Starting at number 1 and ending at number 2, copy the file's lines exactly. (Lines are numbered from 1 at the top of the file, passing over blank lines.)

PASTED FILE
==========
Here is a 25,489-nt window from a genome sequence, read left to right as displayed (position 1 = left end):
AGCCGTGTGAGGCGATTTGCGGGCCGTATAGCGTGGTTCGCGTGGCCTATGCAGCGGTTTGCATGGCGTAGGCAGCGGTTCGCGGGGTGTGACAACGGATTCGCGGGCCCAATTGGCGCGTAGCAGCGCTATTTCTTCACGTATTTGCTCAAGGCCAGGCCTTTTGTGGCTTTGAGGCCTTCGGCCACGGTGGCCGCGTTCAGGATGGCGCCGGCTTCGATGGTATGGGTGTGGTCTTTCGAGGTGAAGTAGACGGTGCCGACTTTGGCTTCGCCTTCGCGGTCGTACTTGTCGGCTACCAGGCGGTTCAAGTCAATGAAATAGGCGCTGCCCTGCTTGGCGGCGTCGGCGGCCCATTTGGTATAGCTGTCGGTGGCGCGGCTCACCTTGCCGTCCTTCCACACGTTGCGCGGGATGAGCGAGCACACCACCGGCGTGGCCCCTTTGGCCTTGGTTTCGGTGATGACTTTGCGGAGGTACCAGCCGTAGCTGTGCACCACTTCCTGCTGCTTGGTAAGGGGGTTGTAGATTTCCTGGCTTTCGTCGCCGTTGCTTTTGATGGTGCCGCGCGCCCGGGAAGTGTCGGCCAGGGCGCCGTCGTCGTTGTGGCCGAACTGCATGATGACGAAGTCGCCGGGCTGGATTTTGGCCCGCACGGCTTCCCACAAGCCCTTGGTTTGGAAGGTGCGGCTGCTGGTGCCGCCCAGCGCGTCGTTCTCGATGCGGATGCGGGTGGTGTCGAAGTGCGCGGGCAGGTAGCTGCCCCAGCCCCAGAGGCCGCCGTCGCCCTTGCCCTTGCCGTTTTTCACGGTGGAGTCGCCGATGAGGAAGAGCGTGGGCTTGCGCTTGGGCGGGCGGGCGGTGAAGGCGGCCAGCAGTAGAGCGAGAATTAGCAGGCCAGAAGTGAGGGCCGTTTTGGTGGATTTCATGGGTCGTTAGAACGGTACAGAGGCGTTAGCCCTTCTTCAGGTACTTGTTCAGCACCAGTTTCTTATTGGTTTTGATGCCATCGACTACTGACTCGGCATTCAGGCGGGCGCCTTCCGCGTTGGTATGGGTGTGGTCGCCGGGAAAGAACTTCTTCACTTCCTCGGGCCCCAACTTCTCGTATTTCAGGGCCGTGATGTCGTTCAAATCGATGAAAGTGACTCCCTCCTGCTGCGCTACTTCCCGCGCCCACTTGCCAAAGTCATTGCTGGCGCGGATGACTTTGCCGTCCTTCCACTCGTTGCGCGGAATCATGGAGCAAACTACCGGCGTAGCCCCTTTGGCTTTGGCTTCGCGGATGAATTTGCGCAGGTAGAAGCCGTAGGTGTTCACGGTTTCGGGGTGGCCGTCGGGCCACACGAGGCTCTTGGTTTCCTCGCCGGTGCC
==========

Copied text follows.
Here is a 25,489-nt window from a genome sequence, read left to right as displayed (position 1 = left end):
AGCCGTGTGAGGCGATTTGCGGGCCGTATAGCGTGGTTCGCGTGGCCTATGCAGCGGTTTGCATGGCGTAGGCAGCGGTTCGCGGGGTGTGACAACGGATTCGCGGGCCCAATTGGCGCGTAGCAGCGCTATTTCTTCACGTATTTGCTCAAGGCCAGGCCTTTTGTGGCTTTGAGGCCTTCGGCCACGGTGGCCGCGTTCAGGATGGCGCCGGCTTCGATGGTATGGGTGTGGTCTTTCGAGGTGAAGTAGACGGTGCCGACTTTGGCTTCGCCTTCGCGGTCGTACTTGTCGGCTACCAGGCGGTTCAAGTCAATGAAATAGGCGCTGCCCTGCTTGGCGGCGTCGGCGGCCCATTTGGTATAGCTGTCGGTGGCGCGGCTCACCTTGCCGTCCTTCCACACGTTGCGCGGGATGAGCGAGCACACCACCGGCGTGGCCCCTTTGGCCTTGGTTTCGGTGATGACTTTGCGGAGGTACCAGCCGTAGCTGTGCACCACTTCCTGCTGCTTGGTAAGGGGGTTGTAGATTTCCTGGCTTTCGTCGCCGTTGCTTTTGATGGTGCCGCGCGCCCGGGAAGTGTCGGCCAGGGCGCCGTCGTCGTTGTGGCCGAACTGCATGATGACGAAGTCGCCGGGCTGGATTTTGGCCCGCACGGCTTCCCACAAGCCCTTGGTTTGGAAGGTGCGGCTGCTGGTGCCGCCCAGCGCGTCGTTCTCGATGCGGATGCGGGTGGTGTCGAAGTGCGCGGGCAGGTAGCTGCCCCAGCCCCAGAGGCCGCCGTCGCCCTTGCCCTTGCCGTTTTTCACGGTGGAGTCGCCGATGAGGAAGAGCGTGGGCTTGCGCTTGGGCGGGCGGGCGGTGAAGGCGGCCAGCAGTAGAGCGAGAATTAGCAGGCCAGAAGTGAGGGCCGTTTTGGTGGATTTCATGGGTCGTTAGAACGGTACAGAGGCGTTAGCCCTTCTTCAGGTACTTGTTCAGCACCAGTTTCTTATTGGTTTTGATGCCATCGACTACTGACTCGGCATTCAGGCGGGCGCCTTCCGCGTTGGTATGGGTGTGGTCGCCGGGAAAGAACTTCTTCACTTCCTCGGGCCCCAACTTCTCGTATTTCAGGGCCGTGATGTCGTTCAAATCGATGAAAGTGACTCCCTCCTGCTGCGCTACTTCCCGCGCCCACTTGCCAAAGTCATTGCTGGCGCGGATGACTTTGCCGTCCTTCCACTCGTTGCGCGGAATCATGGAGCAAACTACCGGCGTAGCCCCTTTGGCTTTGGCTTCGCGGATGAATTTGCGCAGGTAGAAGCCGTAGGTGTTCACGGTTTCGGGGTGGCCGTCGGGCCACACGAGGCTCTTGGTTTCCTCGCCGGTGCC